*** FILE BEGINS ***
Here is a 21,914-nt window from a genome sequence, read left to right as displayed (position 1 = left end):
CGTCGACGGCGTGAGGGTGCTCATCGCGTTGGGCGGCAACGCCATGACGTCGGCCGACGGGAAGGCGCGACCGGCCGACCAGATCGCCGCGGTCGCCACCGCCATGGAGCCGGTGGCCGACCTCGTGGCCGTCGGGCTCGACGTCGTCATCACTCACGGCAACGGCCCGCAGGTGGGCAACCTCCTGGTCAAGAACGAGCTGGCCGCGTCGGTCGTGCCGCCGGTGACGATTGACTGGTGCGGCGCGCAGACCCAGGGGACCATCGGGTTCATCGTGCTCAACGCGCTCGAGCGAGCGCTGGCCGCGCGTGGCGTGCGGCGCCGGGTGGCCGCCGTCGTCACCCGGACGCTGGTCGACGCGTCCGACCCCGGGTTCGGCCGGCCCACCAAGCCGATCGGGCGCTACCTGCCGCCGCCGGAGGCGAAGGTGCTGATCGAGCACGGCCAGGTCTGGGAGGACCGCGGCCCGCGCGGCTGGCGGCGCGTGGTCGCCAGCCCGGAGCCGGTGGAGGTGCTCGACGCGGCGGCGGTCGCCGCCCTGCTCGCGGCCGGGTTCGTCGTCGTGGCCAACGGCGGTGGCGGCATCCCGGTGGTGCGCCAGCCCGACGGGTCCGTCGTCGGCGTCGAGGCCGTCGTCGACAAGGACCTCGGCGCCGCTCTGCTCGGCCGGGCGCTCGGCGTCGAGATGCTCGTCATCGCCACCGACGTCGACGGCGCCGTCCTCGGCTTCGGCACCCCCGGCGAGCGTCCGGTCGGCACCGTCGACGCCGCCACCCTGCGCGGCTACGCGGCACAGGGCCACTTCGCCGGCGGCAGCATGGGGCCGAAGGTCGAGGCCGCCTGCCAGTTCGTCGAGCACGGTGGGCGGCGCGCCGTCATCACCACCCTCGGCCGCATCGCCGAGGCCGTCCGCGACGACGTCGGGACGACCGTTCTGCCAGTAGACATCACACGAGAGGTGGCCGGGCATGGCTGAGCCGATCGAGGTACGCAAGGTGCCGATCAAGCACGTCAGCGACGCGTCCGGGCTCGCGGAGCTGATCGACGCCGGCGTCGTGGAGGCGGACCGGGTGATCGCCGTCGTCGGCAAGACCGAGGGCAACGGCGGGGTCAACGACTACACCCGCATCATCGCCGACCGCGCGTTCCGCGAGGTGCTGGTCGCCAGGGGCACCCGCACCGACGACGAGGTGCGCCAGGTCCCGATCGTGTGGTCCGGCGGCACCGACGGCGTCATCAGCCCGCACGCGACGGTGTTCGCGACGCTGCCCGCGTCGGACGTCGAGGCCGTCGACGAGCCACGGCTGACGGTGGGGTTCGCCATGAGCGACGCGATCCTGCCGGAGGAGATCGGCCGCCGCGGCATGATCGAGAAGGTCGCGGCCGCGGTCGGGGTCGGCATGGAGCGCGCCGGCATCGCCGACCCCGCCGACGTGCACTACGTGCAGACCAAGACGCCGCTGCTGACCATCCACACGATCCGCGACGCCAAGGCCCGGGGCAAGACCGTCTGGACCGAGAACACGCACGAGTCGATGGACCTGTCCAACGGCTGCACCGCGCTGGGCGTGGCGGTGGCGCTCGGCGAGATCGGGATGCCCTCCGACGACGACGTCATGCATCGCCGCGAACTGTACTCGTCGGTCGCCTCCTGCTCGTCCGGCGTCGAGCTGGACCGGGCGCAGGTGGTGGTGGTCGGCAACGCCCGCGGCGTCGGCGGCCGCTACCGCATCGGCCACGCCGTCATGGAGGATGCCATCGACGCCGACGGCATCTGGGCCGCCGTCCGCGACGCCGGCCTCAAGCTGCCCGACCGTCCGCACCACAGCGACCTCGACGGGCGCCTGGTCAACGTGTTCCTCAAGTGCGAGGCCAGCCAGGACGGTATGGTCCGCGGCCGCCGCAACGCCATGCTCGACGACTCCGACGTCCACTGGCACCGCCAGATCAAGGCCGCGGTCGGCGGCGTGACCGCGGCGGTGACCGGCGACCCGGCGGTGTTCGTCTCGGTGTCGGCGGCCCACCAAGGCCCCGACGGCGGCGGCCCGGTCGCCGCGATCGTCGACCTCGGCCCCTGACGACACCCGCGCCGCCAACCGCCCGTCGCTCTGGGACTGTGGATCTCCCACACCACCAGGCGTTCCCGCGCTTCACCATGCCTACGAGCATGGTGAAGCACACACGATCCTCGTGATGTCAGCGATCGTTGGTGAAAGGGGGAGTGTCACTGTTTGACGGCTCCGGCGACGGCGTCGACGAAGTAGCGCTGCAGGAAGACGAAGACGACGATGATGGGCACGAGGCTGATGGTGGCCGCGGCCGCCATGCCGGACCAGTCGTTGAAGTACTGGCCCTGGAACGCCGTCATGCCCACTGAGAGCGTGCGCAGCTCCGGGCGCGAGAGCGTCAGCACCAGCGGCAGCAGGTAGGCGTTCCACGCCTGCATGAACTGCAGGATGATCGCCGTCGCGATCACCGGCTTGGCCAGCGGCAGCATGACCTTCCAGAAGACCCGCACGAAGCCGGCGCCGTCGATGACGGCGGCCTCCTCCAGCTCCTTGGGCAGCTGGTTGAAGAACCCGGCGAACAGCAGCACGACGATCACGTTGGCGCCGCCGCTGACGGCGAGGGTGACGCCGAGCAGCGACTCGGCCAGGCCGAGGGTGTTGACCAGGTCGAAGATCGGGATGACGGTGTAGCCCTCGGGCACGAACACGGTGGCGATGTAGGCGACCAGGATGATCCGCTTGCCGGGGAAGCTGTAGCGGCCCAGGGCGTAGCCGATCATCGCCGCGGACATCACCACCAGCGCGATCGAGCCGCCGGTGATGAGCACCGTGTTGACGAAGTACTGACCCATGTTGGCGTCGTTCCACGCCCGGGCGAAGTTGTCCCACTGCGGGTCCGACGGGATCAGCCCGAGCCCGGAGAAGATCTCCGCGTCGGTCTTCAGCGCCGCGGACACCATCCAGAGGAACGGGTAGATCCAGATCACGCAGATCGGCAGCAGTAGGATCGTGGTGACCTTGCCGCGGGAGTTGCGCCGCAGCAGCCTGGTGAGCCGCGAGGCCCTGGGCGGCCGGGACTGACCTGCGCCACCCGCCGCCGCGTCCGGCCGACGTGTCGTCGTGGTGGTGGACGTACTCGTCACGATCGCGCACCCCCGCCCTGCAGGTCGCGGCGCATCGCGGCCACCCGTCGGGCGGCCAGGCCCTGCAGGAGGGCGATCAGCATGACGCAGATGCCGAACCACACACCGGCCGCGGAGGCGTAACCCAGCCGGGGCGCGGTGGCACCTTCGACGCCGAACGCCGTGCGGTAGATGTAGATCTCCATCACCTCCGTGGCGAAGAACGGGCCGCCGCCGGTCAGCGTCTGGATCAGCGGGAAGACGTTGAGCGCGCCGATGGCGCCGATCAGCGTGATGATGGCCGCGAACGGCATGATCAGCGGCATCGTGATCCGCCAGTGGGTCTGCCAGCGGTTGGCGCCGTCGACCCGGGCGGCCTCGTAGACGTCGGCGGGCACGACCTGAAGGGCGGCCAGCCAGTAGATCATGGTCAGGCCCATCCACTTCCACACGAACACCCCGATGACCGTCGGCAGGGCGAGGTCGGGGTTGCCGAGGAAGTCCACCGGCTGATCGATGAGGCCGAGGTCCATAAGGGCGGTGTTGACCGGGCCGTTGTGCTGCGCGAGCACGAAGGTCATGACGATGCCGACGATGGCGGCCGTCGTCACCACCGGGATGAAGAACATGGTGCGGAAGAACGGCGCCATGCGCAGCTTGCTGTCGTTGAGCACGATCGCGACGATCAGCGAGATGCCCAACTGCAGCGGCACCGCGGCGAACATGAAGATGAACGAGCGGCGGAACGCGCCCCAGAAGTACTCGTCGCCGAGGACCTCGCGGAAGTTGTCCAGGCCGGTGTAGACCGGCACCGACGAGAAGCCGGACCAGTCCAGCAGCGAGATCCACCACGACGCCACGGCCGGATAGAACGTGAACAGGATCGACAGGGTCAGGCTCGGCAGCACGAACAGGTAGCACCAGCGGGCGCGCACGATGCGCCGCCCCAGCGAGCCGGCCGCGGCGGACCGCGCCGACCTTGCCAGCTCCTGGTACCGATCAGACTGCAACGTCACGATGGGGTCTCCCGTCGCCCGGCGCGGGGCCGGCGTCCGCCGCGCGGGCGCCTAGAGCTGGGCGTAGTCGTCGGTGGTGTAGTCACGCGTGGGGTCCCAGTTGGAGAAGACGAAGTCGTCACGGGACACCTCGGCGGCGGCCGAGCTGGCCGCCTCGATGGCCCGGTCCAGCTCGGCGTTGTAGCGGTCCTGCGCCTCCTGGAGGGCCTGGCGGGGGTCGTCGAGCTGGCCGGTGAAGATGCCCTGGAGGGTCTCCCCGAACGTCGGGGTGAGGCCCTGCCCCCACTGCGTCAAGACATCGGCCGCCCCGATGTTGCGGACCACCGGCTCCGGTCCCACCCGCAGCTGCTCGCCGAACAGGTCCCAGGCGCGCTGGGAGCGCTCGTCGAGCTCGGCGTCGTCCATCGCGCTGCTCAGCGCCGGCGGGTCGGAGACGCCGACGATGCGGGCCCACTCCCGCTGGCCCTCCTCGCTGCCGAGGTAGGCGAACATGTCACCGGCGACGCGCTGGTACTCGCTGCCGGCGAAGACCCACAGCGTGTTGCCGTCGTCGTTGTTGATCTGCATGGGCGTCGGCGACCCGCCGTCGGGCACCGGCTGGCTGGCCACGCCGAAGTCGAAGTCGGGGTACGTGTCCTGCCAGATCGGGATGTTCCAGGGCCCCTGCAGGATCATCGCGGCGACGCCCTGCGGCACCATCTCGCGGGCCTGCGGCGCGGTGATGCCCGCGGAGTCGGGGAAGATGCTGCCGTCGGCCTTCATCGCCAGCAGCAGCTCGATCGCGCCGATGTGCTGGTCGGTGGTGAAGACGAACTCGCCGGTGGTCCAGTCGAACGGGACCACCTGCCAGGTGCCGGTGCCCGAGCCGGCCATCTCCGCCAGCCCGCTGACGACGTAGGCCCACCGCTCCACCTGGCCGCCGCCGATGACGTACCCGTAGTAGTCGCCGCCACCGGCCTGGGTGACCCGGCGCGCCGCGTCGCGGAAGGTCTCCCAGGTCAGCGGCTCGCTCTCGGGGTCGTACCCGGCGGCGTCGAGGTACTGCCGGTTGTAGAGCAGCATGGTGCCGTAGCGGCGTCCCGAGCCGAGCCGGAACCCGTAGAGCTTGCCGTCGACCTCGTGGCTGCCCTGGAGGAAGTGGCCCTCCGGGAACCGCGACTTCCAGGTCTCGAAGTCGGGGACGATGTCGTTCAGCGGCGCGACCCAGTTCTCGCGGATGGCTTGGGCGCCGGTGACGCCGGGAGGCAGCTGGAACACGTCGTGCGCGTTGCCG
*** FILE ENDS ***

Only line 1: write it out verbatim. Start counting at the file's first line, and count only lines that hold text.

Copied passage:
Here is a 21,914-nt window from a genome sequence, read left to right as displayed (position 1 = left end):